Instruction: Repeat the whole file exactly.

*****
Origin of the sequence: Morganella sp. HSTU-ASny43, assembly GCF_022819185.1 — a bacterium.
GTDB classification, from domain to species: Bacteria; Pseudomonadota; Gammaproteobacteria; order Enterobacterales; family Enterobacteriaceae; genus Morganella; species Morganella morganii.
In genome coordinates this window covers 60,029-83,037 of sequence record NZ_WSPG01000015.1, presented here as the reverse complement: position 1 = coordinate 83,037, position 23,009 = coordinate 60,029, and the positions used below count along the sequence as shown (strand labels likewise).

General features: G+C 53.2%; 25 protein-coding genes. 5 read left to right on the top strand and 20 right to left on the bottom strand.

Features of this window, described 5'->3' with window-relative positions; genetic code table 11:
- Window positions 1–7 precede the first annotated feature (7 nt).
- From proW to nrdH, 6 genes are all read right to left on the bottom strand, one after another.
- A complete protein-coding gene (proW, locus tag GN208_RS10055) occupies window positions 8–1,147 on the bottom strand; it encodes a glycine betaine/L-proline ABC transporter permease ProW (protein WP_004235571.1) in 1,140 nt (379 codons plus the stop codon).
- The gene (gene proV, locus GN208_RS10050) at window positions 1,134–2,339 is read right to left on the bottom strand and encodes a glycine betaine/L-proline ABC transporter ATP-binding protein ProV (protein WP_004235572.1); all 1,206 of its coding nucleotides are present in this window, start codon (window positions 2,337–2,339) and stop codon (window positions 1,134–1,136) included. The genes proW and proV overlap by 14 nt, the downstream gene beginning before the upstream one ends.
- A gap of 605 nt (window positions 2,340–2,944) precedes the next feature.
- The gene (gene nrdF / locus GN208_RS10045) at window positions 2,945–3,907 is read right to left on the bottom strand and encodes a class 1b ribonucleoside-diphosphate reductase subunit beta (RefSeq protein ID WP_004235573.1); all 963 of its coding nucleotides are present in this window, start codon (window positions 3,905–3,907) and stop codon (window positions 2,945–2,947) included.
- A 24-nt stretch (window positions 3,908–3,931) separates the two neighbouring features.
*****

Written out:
Origin of the sequence: Morganella sp. HSTU-ASny43, assembly GCF_022819185.1 — a bacterium.
GTDB classification, from domain to species: Bacteria; Pseudomonadota; Gammaproteobacteria; order Enterobacterales; family Enterobacteriaceae; genus Morganella; species Morganella morganii.
In genome coordinates this window covers 60,029-83,037 of sequence record NZ_WSPG01000015.1, presented here as the reverse complement: position 1 = coordinate 83,037, position 23,009 = coordinate 60,029, and the positions used below count along the sequence as shown (strand labels likewise).

General features: G+C 53.2%; 25 protein-coding genes. 5 read left to right on the top strand and 20 right to left on the bottom strand.

Features of this window, described 5'->3' with window-relative positions; genetic code table 11:
- Window positions 1–7 precede the first annotated feature (7 nt).
- From proW to nrdH, 6 genes are all read right to left on the bottom strand, one after another.
- A complete protein-coding gene (proW, locus tag GN208_RS10055) occupies window positions 8–1,147 on the bottom strand; it encodes a glycine betaine/L-proline ABC transporter permease ProW (protein WP_004235571.1) in 1,140 nt (379 codons plus the stop codon).
- The gene (gene proV, locus GN208_RS10050) at window positions 1,134–2,339 is read right to left on the bottom strand and encodes a glycine betaine/L-proline ABC transporter ATP-binding protein ProV (protein WP_004235572.1); all 1,206 of its coding nucleotides are present in this window, start codon (window positions 2,337–2,339) and stop codon (window positions 1,134–1,136) included. The genes proW and proV overlap by 14 nt, the downstream gene beginning before the upstream one ends.
- A gap of 605 nt (window positions 2,340–2,944) precedes the next feature.
- The gene (gene nrdF / locus GN208_RS10045) at window positions 2,945–3,907 is read right to left on the bottom strand and encodes a class 1b ribonucleoside-diphosphate reductase subunit beta (RefSeq protein ID WP_004235573.1); all 963 of its coding nucleotides are present in this window, start codon (window positions 3,905–3,907) and stop codon (window positions 2,945–2,947) included.
- A 24-nt stretch (window positions 3,908–3,931) separates the two neighbouring features.